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Soon he is experimenting with hopping, and we hear him bouncing off the sides of the box at night. One day, I look in the box and find that he has escaped. With the help of the dog, who has fallen into the role of a protective parent, we find him quivering in a corner of the book room, a couple of dust bunnies drifting by his side. Clearly it is time for him to stop being a guest and start being a rabbit -- but is he ready?-and am I ready? For several days, I take him outside and put him in the grass. At first, he seems to move little and not respond, but soon he is darting here and there, nibbling at his favorite foods in their natural state, and sometimes almost disappearing into the grass I have left uncut exclusively for him. His eyes, set on the sides of his head, are wide open now, and scan almost 360 degrees. Crouching down and looking at him from a few inches away I can see the sweep of the landscape reflected across one dilated pupil, clover bobbing in the breeze, the world funneling in. I snap my fingers a yard to his right, a yard to his left. The little ears twitch in response. Nothing wrong with his radar. But will he use it effectively in the wild?


Rabbits, I learn quickly, for all their legendary intellect, have only two responses to danger at any moment: run or hide. I get the dog to engage him in a gentle game of tag, forcing the baby rabbit to run here and there, searching for cover. A neighbor, pulling into the driveway for a visit watches us at our "rabbit-in-training exercises" as the dog and bunny race about on the lawn. Her mouth drops open, and I realize what a strange activity this is. But as I watch the dog race past his playmate several times without seeing him, I know the strategy is working.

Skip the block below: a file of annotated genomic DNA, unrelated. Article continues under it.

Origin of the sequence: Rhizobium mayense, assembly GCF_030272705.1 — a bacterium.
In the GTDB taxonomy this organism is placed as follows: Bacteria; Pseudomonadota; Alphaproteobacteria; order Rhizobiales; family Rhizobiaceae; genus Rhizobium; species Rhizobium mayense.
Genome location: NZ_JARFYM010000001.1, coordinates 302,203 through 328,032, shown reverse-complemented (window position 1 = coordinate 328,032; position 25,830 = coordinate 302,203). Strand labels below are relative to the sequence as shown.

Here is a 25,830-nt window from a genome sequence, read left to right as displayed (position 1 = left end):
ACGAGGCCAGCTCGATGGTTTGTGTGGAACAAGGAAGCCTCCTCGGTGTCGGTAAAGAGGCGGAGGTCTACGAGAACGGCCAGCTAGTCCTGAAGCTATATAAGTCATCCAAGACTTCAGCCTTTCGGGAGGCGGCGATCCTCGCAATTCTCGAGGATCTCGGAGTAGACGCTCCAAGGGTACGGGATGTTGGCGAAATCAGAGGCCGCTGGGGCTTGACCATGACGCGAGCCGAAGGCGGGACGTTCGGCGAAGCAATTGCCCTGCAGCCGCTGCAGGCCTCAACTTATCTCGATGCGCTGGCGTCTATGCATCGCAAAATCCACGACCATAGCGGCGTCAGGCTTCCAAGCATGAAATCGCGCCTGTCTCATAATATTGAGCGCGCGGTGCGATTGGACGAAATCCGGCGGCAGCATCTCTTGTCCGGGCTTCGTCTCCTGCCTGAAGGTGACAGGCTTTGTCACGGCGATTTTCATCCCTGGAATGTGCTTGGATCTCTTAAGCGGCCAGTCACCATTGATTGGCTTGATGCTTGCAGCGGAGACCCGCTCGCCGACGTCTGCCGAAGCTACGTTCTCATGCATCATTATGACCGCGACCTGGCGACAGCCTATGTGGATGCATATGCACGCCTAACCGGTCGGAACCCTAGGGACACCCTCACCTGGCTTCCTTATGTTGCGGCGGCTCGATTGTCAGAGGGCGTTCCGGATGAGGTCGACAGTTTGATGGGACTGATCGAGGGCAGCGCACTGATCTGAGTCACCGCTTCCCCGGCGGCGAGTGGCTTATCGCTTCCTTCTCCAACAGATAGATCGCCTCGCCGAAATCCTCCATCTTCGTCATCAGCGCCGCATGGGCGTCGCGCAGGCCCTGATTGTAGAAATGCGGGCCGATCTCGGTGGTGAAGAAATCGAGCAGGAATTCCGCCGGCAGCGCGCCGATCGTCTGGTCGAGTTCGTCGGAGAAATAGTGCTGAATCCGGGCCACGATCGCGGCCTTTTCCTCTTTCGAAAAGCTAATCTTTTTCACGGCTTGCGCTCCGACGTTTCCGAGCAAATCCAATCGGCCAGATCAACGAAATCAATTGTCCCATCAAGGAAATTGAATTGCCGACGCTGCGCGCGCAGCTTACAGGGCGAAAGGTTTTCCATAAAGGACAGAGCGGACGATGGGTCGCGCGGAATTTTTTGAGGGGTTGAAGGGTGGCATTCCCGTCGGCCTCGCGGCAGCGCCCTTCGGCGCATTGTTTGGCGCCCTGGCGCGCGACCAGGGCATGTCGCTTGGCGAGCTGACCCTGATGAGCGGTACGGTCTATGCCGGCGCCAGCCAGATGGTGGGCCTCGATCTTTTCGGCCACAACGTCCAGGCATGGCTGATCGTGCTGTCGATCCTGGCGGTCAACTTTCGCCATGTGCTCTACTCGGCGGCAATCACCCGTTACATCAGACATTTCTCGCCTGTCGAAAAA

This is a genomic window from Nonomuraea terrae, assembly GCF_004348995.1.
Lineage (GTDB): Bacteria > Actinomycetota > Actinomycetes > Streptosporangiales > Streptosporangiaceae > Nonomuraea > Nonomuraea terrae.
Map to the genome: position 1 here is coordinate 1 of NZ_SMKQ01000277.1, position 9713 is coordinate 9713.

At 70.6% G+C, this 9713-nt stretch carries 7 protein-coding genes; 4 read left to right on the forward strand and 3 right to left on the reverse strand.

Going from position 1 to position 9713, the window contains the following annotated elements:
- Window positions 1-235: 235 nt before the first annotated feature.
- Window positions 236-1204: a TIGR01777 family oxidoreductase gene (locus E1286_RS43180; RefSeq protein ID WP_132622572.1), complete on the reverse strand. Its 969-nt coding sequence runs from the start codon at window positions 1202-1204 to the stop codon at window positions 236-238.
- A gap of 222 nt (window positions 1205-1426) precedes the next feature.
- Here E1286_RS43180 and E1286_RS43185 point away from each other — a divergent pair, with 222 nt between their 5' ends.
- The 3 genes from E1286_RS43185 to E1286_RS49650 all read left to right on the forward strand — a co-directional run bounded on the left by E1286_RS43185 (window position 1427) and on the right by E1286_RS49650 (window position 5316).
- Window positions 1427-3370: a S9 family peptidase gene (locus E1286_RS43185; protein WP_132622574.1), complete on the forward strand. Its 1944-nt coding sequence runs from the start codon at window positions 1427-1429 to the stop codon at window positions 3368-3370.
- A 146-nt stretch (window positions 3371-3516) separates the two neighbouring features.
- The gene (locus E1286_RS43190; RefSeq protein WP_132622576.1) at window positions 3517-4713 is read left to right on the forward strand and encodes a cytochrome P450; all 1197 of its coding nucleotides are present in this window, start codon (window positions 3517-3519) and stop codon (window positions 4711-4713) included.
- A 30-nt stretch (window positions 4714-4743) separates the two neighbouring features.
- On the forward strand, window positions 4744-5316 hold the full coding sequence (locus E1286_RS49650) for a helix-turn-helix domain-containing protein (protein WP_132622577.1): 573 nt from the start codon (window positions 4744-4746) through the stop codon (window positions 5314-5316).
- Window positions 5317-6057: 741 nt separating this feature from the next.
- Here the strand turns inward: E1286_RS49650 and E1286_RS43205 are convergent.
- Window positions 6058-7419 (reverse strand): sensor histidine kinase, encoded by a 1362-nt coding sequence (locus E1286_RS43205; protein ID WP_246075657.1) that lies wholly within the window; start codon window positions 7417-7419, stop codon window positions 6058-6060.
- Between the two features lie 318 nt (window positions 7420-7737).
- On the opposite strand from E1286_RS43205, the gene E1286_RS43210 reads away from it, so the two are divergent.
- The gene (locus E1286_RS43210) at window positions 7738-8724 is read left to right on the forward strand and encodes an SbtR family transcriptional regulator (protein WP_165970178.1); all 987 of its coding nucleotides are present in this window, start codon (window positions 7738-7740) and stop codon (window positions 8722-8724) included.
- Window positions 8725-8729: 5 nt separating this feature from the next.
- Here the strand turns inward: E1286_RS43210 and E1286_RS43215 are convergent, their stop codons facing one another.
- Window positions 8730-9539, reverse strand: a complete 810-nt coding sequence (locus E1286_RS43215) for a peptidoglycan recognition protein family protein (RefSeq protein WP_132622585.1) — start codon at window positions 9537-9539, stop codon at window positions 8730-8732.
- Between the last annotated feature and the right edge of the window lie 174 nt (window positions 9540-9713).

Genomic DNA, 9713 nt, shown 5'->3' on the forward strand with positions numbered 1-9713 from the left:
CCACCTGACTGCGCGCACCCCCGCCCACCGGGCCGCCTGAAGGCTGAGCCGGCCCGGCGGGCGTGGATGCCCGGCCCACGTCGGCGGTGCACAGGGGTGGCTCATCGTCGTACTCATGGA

The next day the trainee very nearly escapes us during field exercises, and with the weather warming, it is clearly time to say goodbye. I take him to the end of the unused access road near the field where the ground is rich with clover and sourgrass. There are pines on one side, and leafy forest on the other. I put him down, and kneel once more to look into the mirror of that tiny eye in the rippling grass. I watch him pondering the choices of his being. Shall I run or hide? Freeze or fly? Will running make me lucky or transform me into lunch? This is the simple calculus he must master in the days and months ahead. Either choice may be deadly. He may bolt and attract the eye of a predator. He may freeze in the middle of the road as a truck roars toward him.


And now I know I am about to become one of the dangers he must escape. Not one of those dangers that swoops or dashes, but one of the shadowy, towering, two-footed kind. A predator with the eyes in front to hunt-and in front of those eyes, the half moon of a driving wheel, a plowshare ripping the prairie, a rifle barrel aiming at dinner. I wonder how many times I will walk past him this summer, concealed in the grass by my feet. I wonder if he will remember the ride in the dog's mouth, the great dusty cave of the living room, the flicker of the fire, the warm milk descending from a ceiling sky? I glance back as I walk away, but he is already oblivious to me. I have been replaced by the fragrance and mystery of the green field.


I discover I am humming some damn thing from the seventies:

I am dreaming of the dolphins in the sea

And sometimes I wonder,

Do they ever dream of me?

But behind me, there is rabbit and nothing but rabbit, burrowing deep into the heart of clover.



Rod Clark, Editor